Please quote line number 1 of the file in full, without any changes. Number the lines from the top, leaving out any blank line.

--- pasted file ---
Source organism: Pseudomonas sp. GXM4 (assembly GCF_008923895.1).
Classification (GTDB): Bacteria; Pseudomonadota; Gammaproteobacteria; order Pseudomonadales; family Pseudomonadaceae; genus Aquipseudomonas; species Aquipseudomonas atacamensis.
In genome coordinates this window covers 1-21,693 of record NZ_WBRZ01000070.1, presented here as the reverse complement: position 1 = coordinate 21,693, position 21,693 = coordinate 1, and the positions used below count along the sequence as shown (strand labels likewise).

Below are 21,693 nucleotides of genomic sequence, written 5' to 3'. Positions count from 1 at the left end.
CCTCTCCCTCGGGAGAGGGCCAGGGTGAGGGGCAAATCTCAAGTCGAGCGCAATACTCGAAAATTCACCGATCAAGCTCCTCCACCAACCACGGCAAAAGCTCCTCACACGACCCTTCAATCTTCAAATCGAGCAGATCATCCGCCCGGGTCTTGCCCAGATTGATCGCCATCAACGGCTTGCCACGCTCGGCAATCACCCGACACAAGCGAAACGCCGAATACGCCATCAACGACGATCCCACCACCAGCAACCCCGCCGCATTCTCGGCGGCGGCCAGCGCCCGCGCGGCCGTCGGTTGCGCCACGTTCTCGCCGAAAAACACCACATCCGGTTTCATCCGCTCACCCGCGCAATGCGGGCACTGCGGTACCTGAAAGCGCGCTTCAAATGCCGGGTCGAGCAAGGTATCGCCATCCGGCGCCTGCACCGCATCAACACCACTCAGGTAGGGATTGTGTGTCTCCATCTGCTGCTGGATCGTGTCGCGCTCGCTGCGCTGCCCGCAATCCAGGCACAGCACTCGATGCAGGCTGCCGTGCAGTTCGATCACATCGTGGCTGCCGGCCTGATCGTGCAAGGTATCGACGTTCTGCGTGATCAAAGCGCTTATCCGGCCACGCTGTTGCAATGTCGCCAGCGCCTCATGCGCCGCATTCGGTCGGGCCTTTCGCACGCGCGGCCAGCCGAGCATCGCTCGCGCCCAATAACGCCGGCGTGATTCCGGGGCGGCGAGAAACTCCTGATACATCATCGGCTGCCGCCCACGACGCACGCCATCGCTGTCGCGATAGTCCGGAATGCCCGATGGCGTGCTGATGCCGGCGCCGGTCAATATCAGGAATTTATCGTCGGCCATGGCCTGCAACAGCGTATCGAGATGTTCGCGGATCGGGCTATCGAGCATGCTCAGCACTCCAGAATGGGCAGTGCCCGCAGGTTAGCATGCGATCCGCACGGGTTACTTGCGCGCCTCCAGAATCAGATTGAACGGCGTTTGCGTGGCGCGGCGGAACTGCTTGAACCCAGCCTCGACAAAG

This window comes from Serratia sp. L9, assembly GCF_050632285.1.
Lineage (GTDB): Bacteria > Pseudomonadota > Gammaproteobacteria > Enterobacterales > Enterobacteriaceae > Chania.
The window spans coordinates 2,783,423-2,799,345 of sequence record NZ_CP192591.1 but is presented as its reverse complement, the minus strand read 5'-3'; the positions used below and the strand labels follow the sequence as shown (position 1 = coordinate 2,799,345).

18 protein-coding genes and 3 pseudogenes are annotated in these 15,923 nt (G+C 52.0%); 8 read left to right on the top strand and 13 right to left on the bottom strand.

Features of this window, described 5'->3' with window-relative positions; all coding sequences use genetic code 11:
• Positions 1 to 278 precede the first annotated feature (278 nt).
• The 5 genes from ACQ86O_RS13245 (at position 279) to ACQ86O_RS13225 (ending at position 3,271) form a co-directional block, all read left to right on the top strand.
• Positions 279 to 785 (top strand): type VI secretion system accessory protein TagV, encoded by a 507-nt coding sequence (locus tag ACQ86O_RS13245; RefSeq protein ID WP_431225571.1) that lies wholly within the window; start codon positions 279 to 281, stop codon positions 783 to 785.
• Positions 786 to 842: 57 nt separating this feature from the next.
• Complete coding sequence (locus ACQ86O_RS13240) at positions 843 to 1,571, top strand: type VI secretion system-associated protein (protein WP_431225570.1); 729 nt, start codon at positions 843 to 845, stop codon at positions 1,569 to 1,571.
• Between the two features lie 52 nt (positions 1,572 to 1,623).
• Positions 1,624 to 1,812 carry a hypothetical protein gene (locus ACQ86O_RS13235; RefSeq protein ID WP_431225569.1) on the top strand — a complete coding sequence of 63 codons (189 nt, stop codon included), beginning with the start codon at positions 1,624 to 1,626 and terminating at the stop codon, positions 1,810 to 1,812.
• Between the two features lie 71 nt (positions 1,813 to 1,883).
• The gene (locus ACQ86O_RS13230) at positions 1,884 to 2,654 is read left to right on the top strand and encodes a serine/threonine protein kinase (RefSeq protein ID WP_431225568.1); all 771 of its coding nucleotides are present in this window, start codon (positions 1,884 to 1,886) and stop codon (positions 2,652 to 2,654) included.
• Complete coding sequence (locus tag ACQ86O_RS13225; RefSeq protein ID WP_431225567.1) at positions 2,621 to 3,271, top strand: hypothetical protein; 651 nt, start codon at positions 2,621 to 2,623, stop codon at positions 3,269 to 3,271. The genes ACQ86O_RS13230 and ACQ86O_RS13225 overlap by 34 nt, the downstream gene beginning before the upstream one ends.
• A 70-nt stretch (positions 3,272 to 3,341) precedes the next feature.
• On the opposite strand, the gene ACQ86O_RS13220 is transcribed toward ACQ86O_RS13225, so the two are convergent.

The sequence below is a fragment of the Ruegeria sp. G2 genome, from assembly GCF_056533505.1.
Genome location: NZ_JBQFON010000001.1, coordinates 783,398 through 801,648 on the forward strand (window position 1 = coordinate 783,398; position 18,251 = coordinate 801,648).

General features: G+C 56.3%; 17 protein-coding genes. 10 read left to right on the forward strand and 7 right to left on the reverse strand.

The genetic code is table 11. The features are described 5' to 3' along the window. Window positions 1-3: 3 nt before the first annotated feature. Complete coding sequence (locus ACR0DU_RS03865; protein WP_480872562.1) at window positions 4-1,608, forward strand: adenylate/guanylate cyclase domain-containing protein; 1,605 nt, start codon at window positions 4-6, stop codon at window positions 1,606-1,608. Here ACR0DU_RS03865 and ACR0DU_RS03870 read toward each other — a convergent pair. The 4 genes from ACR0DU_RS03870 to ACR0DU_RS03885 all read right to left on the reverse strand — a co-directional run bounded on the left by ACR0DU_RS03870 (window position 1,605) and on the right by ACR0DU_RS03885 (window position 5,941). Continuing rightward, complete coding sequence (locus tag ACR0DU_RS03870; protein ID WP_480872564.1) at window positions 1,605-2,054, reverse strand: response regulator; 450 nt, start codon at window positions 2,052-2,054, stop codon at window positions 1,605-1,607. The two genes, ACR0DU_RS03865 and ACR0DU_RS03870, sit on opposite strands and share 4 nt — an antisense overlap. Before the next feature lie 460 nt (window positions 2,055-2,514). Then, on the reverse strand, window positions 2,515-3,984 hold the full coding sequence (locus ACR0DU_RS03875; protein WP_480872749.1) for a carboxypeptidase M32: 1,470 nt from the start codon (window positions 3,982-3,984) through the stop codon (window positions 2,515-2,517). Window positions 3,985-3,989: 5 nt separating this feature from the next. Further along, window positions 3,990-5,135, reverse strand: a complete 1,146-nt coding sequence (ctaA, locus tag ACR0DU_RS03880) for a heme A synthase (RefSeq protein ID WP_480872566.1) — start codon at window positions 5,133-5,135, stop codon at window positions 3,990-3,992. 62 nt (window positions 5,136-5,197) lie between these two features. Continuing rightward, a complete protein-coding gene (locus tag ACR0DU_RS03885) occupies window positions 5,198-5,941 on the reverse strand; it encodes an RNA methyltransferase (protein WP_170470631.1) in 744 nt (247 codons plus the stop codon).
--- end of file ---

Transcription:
Source organism: Pseudomonas sp. GXM4 (assembly GCF_008923895.1).